Thermodynamic Modelling and Experimental Validation of CO2 Mineral Sequestration in Mandla Basalt of the Eastern Deccan Volcanic Province, India
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Deccan basalt contains primary silicates rich in Ca, Mg, and Fe ions, suitable for CO2 sequestration. Previous, basalt-water-CO2 interaction studies were focused on other than Deccan basalt types. However, such studies on the Deccan basalt are rare. Thus, present basalt-CO2 water saturated interaction modelling under hydrothermal-like conditions was carried out on the Deccan basalt of the Mandla area to understand apposite pCO2 and time parameters. Modelling results were further validated by experiments run in a laboratory time framework. Present results show negative entropy (ΔS) and enthalpy (ΔfH) that suggest feasibility of plagioclase, pyroxene and magnetite dissolution. Obtained negative Gibb’s free energy (ΔfG), ΔfH and ΔS values for calcite, dolomite and magnesite indicate spontaneous reaction, whereas, positive ΔfG and negative ΔfH and ΔS values of the siderite suggest non-spontaneous and opposing reactions. Calcite is the first carbonate mineral to form, but, at a faster rate. Magnetite dissolution begins after a time lag (not initiated along with the plagioclase and pyroxene).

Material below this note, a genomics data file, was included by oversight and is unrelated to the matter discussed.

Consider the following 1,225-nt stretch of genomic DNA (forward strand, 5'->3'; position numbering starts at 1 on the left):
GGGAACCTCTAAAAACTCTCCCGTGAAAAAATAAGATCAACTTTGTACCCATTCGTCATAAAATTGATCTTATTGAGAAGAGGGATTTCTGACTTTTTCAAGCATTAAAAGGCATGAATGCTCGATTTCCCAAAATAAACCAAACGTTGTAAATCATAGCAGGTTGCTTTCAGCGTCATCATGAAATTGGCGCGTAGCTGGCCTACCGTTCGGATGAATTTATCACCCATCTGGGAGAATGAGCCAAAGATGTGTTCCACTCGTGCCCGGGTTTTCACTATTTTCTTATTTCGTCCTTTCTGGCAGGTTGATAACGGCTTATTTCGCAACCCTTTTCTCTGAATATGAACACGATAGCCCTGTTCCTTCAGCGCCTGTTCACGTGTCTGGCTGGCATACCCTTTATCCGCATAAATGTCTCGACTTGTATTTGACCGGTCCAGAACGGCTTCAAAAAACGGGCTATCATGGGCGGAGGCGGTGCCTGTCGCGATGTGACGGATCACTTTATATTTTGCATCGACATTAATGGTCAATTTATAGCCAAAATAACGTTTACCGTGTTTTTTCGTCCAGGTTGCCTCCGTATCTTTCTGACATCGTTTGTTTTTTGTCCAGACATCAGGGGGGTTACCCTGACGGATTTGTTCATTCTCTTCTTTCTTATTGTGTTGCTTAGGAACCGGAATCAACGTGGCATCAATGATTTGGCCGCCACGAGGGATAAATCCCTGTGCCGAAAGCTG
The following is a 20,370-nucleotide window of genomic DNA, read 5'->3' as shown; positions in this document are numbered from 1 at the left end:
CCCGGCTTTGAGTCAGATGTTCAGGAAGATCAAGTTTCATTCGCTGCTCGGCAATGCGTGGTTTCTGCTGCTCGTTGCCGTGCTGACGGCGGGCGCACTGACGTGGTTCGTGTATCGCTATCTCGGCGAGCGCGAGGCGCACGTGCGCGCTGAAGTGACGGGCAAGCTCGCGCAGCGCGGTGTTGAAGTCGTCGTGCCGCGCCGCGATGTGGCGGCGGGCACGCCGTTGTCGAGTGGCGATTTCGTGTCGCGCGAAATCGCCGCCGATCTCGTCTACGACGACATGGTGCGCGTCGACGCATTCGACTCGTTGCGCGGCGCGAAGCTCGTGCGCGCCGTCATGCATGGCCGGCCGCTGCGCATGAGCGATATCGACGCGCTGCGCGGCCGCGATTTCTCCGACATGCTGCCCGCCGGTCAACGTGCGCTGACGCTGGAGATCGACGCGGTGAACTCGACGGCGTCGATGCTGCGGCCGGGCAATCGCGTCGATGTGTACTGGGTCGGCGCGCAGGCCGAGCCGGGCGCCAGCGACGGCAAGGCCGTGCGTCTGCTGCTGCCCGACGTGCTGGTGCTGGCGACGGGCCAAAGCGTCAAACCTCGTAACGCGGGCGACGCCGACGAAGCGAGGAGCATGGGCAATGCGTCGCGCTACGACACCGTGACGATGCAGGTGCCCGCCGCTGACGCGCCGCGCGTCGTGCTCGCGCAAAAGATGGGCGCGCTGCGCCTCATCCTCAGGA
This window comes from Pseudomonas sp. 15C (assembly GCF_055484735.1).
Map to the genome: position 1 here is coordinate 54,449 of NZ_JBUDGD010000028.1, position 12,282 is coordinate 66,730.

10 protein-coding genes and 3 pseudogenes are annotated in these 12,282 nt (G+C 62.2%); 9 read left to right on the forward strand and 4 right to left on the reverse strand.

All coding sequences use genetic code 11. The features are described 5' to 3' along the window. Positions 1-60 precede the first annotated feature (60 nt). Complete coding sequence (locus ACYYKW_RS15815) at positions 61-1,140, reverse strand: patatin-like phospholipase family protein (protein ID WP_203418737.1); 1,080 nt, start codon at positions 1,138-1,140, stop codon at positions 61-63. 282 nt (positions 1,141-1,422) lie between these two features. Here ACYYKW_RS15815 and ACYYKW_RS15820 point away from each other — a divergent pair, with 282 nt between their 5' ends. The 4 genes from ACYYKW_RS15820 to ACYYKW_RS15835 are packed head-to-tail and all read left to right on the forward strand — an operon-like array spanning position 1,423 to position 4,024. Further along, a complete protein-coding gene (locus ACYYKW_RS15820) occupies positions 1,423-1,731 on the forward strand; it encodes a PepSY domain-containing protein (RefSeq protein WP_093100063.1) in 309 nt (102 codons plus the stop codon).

X-ray Powder Diffraction results of post-experiment residues revealed formation of calcite, aragonite, ankerite, huntite, siderite, smectite, chlorite, smectite/chlorite mixed layers and chabazite. Scanning electron microscopic images show tiny calcite crystal growth over the larger calcite crystal and incipient-disordered calcite with imperfections on crystal faces.
Thus, basalt carbonation is mainly controlled by time, but temperature, pCO2 and pH played sub-ordinate role. Largely, thermodynamic models do not agree well with the experimental results as numerical models indicate larger carbonate growth. Additionally, transition state theory based models work well to predict dissolution rates for most of the minerals, but, they overpredict growth of the secondary minerals.
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